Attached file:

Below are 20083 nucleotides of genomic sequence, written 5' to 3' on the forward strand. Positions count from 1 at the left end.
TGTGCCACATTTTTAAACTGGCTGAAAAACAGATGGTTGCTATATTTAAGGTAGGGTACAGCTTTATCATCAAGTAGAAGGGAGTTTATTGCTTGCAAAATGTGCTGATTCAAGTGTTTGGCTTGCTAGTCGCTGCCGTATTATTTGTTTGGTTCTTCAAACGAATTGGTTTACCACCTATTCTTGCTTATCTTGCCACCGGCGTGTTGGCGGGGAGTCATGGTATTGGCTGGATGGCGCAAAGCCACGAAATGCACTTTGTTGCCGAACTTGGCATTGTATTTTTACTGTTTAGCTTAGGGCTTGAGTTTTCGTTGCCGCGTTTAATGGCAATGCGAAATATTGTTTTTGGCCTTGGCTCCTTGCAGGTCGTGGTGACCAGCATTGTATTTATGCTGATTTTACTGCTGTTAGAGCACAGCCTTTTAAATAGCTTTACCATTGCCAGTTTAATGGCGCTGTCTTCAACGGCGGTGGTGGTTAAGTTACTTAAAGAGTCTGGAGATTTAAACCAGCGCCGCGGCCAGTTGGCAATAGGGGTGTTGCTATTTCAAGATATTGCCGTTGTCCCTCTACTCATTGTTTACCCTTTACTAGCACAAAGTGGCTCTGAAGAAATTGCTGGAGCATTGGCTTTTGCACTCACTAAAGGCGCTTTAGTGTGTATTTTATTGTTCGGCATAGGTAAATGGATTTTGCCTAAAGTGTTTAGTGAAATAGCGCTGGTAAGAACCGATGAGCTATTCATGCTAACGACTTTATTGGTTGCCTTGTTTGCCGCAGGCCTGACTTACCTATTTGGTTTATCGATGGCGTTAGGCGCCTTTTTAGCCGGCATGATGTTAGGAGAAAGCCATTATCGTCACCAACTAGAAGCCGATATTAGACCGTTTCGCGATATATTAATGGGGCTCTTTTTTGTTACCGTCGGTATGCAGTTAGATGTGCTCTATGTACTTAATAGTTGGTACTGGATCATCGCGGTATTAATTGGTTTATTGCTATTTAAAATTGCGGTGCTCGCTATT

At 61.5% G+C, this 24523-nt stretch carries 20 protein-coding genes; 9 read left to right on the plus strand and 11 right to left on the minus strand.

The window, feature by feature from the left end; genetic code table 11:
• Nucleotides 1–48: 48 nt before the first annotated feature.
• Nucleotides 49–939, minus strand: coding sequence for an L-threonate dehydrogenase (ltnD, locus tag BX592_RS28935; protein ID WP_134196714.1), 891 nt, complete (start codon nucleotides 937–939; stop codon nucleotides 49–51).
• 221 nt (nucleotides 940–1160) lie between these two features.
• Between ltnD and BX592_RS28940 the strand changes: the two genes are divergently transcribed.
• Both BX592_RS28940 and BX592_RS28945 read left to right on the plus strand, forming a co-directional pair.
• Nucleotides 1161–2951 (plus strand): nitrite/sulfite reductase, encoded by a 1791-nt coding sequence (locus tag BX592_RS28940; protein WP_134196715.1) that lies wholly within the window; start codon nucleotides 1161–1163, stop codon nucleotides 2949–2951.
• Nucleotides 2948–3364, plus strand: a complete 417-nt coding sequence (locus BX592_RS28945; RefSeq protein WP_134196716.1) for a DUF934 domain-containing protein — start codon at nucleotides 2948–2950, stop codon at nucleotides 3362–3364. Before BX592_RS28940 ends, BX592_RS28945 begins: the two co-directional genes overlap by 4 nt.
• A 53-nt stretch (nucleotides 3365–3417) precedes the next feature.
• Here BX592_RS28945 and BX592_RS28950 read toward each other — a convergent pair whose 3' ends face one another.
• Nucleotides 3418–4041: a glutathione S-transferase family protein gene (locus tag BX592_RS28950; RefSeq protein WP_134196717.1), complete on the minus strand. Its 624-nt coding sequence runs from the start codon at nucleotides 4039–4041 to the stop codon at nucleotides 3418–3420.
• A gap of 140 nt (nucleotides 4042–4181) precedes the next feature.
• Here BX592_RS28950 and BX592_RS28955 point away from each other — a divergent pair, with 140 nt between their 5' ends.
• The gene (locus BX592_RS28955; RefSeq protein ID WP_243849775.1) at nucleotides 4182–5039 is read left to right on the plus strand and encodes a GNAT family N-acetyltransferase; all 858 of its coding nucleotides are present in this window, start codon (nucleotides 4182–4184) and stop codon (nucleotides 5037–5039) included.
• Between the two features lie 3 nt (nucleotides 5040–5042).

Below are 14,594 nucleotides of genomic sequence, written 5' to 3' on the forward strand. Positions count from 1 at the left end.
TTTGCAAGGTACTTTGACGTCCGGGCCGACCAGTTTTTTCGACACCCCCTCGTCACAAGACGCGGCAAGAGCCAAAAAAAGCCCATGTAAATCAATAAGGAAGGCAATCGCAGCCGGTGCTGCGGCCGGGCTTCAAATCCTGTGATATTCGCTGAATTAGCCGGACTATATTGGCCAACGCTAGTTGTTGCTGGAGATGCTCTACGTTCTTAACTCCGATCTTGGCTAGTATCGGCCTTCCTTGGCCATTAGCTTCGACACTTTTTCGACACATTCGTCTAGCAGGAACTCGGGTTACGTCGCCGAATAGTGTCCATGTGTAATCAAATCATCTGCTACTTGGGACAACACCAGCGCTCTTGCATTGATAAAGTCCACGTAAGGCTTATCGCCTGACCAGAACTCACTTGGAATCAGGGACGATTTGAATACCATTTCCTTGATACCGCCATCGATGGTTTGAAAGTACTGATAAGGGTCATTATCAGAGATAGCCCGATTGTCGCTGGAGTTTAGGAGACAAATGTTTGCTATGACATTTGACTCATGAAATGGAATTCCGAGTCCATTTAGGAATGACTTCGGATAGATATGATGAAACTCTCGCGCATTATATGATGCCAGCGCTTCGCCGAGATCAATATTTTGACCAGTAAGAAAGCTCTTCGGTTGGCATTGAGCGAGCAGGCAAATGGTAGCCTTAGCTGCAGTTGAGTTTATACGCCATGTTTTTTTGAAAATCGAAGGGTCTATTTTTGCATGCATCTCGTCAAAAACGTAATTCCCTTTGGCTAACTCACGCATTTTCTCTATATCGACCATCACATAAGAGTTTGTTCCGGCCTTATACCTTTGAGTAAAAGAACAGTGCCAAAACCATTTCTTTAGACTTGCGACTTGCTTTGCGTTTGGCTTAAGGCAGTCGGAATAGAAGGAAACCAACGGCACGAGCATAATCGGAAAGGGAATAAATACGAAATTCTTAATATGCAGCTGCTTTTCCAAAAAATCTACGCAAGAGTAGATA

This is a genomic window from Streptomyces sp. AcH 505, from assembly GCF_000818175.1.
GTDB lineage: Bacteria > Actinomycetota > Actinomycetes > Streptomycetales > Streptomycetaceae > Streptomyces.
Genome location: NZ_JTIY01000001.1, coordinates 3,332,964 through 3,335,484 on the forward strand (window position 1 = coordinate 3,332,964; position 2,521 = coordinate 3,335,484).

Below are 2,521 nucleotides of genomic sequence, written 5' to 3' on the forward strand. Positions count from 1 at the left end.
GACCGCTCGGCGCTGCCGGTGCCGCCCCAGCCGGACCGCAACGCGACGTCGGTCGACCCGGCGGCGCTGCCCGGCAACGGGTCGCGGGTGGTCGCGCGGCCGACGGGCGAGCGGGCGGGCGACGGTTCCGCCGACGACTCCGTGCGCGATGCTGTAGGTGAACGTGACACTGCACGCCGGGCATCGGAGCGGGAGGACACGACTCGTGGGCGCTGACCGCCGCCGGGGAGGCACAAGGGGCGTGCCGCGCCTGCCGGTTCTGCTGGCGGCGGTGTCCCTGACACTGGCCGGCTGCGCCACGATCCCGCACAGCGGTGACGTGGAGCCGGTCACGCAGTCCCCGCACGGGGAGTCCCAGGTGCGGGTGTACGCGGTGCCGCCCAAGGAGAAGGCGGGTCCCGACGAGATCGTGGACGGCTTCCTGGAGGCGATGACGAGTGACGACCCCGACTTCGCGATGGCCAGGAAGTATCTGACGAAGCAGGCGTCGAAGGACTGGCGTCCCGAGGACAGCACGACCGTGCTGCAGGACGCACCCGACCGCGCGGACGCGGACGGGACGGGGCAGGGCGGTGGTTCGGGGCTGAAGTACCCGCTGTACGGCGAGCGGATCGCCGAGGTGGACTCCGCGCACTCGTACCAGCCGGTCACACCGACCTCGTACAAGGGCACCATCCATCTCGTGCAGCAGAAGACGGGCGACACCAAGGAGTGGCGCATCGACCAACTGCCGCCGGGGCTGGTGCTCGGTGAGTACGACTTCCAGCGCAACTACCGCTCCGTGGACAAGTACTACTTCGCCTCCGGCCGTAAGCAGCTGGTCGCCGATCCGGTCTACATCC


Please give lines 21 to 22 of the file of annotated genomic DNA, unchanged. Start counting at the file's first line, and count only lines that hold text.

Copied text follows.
This is a genomic window from Streptomyces sp. AcH 505, from assembly GCF_000818175.1.
GTDB lineage: Bacteria > Actinomycetota > Actinomycetes > Streptomycetales > Streptomycetaceae > Streptomyces.